Can Moore's Law be applied to the data center? The late Jim Gray wrote on Moore's Law topic, and made the following observations.
Beginning as a simple observation of trends in semiconductor device complexity, Moore's Law has become many things. It is an explanatory variable for the qualitative uniqueness of the semiconductor as a base technology. It is now recognized as a benchmark of progress for the entire semiconductor industry. And increasingly it is becoming a metaphor for technological progress on a broader scale. As to explaining the real "causes" of Moore's Law, this examination has just begun. For example, the hypothesis that semiconductor device users' expectations feed back and self-reinforce the attainment of Moore's Law (see Figure 1) is still far from being validated or disproved. There does appear to be support for this notion primarily in the software industry (e.g., "Wintel" de facto architecture). Further research, including survey research and additional interviews, is required to address this possible relationship.
What has been learned from this early investigation is the critical role that process innovations in general, and manufacturing equipment innovations in particular play in providing the technological capability to fabricate smaller and smaller semiconductor devices. The most notable of process innovations was the planar diffusion process in 1959 -- the origin of Moore's Law. Consistent with Thomas Kuhn's (1962) paradigm-shifting view of "scientific revolution," many have described the semiconductor era as a "microelectronics revolution." (Forester 1982, Braun and Macdonald 1982, Gilder 1989, Malone 1996, and others) Indeed, the broad applications and pervasive technological, economic, and social impacts that continue to come forth from "that astonishing microchip" (Economist 1996) seem almost endless. However, this phenomenon has also been aptly described by Bessant and Dickson (1982) as evolutionary, albeit at an exponential rate.
"In a definite technical sense there has been no revolution (save, perhaps, for the invention of the transistor in 1947) but rather a steady evolution since the first invention."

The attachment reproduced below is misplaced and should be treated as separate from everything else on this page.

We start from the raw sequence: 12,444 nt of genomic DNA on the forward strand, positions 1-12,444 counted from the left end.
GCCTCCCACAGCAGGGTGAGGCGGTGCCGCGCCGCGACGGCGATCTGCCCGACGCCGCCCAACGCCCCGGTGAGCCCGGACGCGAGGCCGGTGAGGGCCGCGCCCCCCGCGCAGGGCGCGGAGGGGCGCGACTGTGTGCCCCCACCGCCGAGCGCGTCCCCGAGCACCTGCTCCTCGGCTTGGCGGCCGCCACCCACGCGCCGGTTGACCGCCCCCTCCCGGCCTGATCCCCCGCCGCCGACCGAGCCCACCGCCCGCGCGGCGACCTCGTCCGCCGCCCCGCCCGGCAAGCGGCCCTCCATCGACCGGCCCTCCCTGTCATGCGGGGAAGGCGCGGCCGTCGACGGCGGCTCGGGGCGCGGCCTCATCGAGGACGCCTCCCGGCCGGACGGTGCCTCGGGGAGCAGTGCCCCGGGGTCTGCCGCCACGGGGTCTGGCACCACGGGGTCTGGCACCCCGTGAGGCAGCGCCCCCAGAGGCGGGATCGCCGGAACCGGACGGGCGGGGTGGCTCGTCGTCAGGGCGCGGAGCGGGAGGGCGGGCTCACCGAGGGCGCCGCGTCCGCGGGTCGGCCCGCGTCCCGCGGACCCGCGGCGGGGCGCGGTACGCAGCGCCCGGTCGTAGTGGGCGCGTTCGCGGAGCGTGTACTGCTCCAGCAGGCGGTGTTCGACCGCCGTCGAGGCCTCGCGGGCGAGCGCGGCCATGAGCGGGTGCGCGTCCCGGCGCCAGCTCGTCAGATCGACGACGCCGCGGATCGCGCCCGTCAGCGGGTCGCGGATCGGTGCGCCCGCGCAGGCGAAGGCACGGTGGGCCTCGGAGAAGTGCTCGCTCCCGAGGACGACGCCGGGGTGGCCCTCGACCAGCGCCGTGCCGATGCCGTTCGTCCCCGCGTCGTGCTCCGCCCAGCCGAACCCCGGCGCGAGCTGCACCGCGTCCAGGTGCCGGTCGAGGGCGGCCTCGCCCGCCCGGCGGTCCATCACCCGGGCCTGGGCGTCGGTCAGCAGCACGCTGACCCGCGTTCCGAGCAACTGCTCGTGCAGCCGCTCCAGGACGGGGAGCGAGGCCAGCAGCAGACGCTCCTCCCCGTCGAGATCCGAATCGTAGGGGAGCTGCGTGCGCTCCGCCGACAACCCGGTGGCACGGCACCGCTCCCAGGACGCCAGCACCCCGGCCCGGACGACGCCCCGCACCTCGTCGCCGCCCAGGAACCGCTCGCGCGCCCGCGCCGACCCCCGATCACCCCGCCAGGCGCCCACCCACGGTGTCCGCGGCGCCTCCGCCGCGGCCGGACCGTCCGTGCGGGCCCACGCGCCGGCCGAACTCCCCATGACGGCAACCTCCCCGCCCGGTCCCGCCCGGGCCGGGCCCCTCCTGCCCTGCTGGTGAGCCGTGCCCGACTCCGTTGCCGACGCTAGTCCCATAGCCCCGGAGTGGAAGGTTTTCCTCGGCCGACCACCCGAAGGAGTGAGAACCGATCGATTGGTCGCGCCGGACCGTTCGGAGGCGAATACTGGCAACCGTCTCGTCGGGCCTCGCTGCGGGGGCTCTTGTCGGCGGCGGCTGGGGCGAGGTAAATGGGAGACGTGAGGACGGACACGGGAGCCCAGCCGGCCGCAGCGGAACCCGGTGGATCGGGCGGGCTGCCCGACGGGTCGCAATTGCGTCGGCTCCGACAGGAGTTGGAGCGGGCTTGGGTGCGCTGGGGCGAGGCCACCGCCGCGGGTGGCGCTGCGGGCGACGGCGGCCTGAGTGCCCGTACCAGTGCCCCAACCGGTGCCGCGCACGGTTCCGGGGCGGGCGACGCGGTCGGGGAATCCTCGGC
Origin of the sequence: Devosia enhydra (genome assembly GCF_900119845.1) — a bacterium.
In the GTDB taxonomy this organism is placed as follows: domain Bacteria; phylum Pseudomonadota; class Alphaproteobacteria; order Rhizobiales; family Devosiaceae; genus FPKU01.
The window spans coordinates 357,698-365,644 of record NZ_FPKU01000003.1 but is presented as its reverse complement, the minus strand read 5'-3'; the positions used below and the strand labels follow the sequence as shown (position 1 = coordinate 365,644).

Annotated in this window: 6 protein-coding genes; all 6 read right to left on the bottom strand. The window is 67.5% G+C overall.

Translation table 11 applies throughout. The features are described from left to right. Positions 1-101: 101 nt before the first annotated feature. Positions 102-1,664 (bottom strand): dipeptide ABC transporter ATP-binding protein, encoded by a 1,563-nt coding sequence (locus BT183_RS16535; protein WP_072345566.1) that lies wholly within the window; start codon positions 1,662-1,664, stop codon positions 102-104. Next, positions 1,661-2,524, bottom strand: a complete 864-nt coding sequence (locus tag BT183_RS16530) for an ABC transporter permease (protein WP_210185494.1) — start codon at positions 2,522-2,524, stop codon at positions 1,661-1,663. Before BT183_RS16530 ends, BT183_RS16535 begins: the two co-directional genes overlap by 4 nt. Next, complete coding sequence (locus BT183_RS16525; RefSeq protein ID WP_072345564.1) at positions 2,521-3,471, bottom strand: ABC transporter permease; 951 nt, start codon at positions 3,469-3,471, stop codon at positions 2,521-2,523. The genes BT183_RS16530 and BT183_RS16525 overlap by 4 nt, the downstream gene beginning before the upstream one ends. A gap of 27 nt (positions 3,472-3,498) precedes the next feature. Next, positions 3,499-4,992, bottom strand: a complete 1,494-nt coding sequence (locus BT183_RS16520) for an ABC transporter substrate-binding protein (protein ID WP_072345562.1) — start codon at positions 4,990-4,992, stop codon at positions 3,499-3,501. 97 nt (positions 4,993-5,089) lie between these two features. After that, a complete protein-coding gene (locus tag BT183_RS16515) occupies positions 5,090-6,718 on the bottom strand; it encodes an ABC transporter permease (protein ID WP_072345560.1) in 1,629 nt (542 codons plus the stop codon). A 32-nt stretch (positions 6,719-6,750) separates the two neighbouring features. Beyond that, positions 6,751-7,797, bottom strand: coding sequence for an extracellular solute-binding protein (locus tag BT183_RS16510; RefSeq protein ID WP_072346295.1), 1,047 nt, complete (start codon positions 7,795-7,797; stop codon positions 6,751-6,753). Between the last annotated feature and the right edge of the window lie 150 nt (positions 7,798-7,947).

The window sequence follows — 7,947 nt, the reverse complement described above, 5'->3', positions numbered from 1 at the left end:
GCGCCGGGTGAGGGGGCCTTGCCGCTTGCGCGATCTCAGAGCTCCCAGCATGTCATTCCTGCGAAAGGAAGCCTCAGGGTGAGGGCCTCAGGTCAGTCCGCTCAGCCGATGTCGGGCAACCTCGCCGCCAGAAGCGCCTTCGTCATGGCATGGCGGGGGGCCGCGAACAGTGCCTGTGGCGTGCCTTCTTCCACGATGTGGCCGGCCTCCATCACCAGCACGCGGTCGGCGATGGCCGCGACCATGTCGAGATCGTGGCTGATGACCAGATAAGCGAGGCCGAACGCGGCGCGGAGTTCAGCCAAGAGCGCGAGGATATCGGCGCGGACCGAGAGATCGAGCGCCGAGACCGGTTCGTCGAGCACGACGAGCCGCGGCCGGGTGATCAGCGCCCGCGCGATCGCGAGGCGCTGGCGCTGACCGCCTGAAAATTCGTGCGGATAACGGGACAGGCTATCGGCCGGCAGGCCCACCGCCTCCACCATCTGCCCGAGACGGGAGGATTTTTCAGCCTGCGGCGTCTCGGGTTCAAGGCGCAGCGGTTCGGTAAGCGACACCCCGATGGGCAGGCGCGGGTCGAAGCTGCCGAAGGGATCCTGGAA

Moore's Law is one measure of the pace of this "steady evolution." Its regularity is daunting. The invention of the transistor, and to a lesser degree the integrated circuit a decade later, represented significant scientific and technological breakthroughs, and are both classic examples of the Schumpeterian view of "creative destruction" effects of innovation. This is evidenced by the literal creation of an entire new semiconductor industry at the expense of the large electronics firms that dominated the preceding vacuum tube technological era. This period of transition from old technology to new technology is characterized by instability, and factors that underpin very irregular performance. This would be considered a shift in the economic and technological paradigm (Dosi 1984, 1988) similar to Constant's (1980) account of the "Turbojet Revolution" where the invention of the turbojet, along with co-evolutionary developments including advancements in airframe design and materials, enabled significant performance improvements in air speed and altitude. The turbojet produced a whole new "jet engine" industry and helped redefine both military and commercial aircraft industries and their users (e.g., airlines). Following the early experimental years of the turbojet, these industries settled in on a new technological trajectory (Dosi 1984, 1988) toward the frontier of the "jet age."
Innovations within the boundary limits of this new frontier occurred at a rapid, but more regular rate. The role of accumulated knowledge -- both tacit and explicit (Freeman 1994) -- and standards (e.g., the role of the Proney brake as the benchmark for performance measurement and testing) are emphasized. Similarly, semiconductor development since the planar process has followed Klein's (1977) description of "fast history," but is more in line with Pavitt's (1986) application of "creative accumulation" (i.e., the new technology builds on the old). The "new" technology in this case is the accumulated incremental -- particularly process-oriented -- advancements indicative of the Moore's Law semiconductor "era." As for standards, indeed Moore's Law itself is used throughout the industry as the benchmark of progress, evidenced most strikingly by the kilo- to mega- to giga-bit density DRAM chips. Increasingly, regular advances in microprocessor performance measures such as MIPS (millions of instructions per second) and MHZ processing speeds follow -- and become part of -- Moore's Law.
Moore's law can apply to the data centers when you apply Jim's observations
- Process innovations play a critical role
- Steady evolution
- Role of accumulated knowledge
Is this what Mike Manos was trying to explain in his podcast?
Is this how Microsoft's Data Center Solutions group develops their data centers?
It will be interesting what Mike presents as a speaker at AFCOM and Uptime Institute.